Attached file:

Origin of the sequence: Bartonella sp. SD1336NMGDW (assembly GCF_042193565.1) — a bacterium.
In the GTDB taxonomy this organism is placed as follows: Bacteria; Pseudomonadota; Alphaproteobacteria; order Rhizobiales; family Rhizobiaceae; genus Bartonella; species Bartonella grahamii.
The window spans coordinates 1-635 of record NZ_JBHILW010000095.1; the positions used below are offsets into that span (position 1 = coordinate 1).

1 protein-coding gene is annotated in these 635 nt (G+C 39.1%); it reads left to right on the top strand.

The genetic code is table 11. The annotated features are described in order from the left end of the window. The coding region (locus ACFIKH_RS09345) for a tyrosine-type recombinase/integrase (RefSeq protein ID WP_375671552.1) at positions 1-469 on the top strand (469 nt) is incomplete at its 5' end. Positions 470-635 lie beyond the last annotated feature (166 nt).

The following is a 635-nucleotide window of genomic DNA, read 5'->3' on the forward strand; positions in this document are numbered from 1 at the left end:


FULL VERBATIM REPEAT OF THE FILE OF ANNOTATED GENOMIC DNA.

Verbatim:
Origin of the sequence: Bartonella sp. SD1336NMGDW (assembly GCF_042193565.1) — a bacterium.
In the GTDB taxonomy this organism is placed as follows: Bacteria; Pseudomonadota; Alphaproteobacteria; order Rhizobiales; family Rhizobiaceae; genus Bartonella; species Bartonella grahamii.
The window spans coordinates 1-635 of record NZ_JBHILW010000095.1; the positions used below are offsets into that span (position 1 = coordinate 1).

1 protein-coding gene is annotated in these 635 nt (G+C 39.1%); it reads left to right on the top strand.

The genetic code is table 11. The annotated features are described in order from the left end of the window. The coding region (locus ACFIKH_RS09345) for a tyrosine-type recombinase/integrase (RefSeq protein ID WP_375671552.1) at positions 1-469 on the top strand (469 nt) is incomplete at its 5' end. Positions 470-635 lie beyond the last annotated feature (166 nt).

The following is a 635-nucleotide window of genomic DNA, read 5'->3' on the forward strand; positions in this document are numbered from 1 at the left end: